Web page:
IDEA is divided into the following four parts.
It is important to understand Part B: Services for School-Aged Children. Part B ensures that all children (ages 3 to 22) with a disability will have available to them a free appropriate public education (FAPE) that emphasizes special education and related services designed to meet their unique needs and prepare them for further education, employment and independent living. The Office of Special Education Programs (OSEP) in the office of Special Education and Rehabilitative Services (OSERS) in the U.S. Department of Education administer IDEA.
There are 14 disability categories included in IDEA. To fully meet the definition as a child with a disability, a child’s educational performance must be adversely affected due to the disability. A child with a chronic health condition may qualify for services under the category other health impairment if the condition adversely affects the child’s educational performance.
IDEA requires school districts to identify all students with disabilities and to provide them with a free appropriate public education (FAPE). Under IDEA, FAPE means the student is eligible to receive special education and related services that meet state standards and are provided in compliance with the student’s Individualized Educational Program (IEP), which are explained in more detail below. The IDEA regulations specify how school personnel and parents work together to develop and implement an IEP.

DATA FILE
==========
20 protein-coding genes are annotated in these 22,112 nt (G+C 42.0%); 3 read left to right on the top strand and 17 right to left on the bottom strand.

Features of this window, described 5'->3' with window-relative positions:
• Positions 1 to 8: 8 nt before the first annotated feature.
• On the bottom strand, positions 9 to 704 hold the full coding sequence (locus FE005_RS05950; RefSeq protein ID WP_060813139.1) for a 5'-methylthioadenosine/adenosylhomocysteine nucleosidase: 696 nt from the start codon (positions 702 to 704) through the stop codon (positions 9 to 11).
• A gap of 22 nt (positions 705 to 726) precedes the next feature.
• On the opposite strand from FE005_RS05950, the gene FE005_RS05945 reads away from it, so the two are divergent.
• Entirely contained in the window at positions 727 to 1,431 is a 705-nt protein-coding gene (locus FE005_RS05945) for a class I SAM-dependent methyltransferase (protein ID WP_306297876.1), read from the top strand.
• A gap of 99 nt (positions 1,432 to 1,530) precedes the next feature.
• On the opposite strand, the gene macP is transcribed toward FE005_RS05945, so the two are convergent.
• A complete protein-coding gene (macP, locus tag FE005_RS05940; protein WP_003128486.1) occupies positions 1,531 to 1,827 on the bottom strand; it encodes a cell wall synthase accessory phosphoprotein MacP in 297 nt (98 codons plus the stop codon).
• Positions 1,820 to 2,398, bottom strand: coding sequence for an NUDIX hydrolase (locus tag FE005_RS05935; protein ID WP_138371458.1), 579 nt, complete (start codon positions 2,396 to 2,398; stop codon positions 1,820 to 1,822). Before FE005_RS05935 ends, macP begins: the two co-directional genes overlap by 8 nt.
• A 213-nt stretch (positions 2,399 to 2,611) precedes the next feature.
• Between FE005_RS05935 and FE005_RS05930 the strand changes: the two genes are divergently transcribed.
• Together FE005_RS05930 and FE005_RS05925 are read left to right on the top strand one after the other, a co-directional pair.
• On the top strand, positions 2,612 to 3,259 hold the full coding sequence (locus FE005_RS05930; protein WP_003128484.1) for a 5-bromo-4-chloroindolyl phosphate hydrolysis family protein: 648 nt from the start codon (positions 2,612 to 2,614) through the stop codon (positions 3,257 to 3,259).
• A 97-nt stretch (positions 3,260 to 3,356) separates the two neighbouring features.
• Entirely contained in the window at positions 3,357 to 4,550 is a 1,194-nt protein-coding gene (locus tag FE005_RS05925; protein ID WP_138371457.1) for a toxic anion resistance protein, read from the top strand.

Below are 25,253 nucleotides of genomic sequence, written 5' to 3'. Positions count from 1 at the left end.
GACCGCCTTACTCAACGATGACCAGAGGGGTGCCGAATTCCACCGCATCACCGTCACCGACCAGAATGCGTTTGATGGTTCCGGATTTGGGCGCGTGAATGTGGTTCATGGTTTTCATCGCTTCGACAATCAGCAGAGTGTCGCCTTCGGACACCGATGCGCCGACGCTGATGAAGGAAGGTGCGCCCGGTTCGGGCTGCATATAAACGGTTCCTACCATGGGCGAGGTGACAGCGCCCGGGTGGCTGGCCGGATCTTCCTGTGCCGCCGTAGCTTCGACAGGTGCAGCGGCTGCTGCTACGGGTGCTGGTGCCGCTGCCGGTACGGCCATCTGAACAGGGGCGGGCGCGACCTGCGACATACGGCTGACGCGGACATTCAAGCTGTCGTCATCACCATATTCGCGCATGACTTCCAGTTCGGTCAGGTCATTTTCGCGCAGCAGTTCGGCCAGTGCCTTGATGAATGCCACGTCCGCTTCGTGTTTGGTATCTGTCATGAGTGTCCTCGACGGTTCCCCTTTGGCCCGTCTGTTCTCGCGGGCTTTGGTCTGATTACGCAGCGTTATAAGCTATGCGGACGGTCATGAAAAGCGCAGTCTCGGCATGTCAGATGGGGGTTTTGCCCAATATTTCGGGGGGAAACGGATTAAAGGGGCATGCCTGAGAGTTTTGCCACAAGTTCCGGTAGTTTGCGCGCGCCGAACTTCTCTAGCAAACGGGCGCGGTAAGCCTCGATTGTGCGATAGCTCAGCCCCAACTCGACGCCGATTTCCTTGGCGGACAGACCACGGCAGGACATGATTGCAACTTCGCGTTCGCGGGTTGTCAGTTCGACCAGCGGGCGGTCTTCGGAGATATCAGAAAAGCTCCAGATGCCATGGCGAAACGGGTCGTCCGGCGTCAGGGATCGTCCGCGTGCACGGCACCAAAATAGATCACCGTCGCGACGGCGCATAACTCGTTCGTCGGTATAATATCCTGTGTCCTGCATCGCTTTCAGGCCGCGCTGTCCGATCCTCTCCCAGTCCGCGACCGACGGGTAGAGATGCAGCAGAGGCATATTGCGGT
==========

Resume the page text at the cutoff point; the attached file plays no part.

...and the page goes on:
Section 504 of the Rehabilitation Act of 1973 is a federal law designed to protect the rights of individuals with disabilities in programs and activities that receive federal financial assistance from the U.S. Department of Education. Title II of the Americans with Disabilities Act (ADA) protects the rights of individuals with disabilities in all public entities, regardless of whether it receives federal funds. In schools, these laws are enforced by the Office for Civil Rights (OCR) in the U.S. Department of Education.
The ADA defines a disability as:
This can mean that a child who has a disability that does not qualify for special education services under IDEA may still be entitled to accommodations or other educational services under Section 504.